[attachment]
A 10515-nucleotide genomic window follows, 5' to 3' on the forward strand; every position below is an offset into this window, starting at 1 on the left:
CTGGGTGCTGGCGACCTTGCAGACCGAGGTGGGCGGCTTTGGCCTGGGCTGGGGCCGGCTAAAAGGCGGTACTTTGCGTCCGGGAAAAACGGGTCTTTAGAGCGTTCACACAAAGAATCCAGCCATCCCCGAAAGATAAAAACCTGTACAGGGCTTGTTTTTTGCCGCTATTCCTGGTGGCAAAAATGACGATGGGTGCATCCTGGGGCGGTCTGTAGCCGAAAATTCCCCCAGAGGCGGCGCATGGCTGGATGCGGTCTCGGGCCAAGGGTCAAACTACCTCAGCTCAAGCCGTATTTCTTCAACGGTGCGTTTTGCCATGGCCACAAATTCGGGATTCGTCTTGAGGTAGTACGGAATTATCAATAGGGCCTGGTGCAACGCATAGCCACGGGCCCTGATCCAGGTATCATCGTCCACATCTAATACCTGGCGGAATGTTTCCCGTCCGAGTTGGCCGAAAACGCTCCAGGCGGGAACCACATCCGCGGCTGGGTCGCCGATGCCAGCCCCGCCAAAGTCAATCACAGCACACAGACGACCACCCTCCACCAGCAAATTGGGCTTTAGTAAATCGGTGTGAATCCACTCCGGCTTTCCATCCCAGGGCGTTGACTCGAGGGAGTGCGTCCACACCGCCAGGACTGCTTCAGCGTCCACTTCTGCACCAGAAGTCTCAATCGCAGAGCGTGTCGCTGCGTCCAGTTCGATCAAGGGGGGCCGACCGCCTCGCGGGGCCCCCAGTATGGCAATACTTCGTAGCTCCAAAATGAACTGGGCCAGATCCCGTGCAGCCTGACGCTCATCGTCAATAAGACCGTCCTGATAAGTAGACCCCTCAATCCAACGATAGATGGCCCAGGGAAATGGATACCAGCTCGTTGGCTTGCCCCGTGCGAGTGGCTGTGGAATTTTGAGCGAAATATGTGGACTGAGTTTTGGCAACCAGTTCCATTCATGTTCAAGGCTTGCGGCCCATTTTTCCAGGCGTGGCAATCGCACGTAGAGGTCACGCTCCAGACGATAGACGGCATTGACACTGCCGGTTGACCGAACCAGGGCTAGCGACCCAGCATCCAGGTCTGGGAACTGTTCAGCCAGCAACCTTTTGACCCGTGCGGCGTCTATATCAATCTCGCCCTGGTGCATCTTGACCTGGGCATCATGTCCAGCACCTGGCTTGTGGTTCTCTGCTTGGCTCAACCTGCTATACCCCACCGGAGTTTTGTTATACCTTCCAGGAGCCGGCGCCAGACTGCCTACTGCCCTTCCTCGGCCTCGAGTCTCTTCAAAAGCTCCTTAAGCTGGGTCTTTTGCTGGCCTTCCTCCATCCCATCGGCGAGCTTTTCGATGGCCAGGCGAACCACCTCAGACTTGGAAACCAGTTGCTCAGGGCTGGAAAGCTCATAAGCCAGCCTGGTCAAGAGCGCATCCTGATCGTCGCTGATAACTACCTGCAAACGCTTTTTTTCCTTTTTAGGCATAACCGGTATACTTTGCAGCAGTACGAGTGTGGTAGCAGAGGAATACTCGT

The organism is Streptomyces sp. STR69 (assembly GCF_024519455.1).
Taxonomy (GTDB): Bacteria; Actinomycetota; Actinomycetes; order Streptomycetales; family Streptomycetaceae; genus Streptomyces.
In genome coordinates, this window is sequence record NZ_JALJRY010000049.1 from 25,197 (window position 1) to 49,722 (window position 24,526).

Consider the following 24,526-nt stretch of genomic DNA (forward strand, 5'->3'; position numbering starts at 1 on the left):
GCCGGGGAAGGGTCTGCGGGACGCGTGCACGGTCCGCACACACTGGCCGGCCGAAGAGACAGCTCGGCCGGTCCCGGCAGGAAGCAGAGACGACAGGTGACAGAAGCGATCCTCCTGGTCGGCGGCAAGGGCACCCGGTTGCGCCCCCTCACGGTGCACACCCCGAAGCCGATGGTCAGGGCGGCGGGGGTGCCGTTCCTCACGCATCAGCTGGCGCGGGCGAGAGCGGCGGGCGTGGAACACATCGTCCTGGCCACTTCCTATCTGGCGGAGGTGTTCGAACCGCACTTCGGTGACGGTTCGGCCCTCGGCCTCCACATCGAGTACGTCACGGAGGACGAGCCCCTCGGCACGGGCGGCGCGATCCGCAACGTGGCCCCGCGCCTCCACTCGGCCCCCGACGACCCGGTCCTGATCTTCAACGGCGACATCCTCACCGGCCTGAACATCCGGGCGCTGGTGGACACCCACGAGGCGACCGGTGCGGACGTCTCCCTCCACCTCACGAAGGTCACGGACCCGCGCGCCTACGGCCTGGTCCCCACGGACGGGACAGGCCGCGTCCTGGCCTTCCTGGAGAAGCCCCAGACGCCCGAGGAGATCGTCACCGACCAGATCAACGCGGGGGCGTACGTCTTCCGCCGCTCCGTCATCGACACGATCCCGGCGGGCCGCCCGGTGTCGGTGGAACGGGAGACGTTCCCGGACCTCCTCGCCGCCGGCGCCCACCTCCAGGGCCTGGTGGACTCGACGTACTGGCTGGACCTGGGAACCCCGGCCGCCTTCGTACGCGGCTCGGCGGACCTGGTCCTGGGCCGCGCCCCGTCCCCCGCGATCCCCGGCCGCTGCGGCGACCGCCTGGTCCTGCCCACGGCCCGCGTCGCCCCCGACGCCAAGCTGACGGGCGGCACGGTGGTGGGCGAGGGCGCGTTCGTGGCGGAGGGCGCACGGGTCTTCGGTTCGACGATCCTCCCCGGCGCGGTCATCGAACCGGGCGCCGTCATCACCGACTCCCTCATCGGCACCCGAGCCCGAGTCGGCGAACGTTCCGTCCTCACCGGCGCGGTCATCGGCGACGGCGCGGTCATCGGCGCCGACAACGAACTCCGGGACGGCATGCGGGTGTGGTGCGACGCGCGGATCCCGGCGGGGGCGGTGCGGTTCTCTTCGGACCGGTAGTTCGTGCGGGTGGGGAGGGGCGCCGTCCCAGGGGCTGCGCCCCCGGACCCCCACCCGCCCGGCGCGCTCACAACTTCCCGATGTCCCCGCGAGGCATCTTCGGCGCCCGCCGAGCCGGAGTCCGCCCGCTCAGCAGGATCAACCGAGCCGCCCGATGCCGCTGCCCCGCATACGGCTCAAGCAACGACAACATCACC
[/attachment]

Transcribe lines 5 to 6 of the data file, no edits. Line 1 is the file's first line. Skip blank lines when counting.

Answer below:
In genome coordinates, this window is sequence record NZ_JALJRY010000049.1 from 25,197 (window position 1) to 49,722 (window position 24,526).

Consider the following 24,526-nt stretch of genomic DNA (forward strand, 5'->3'; position numbering starts at 1 on the left):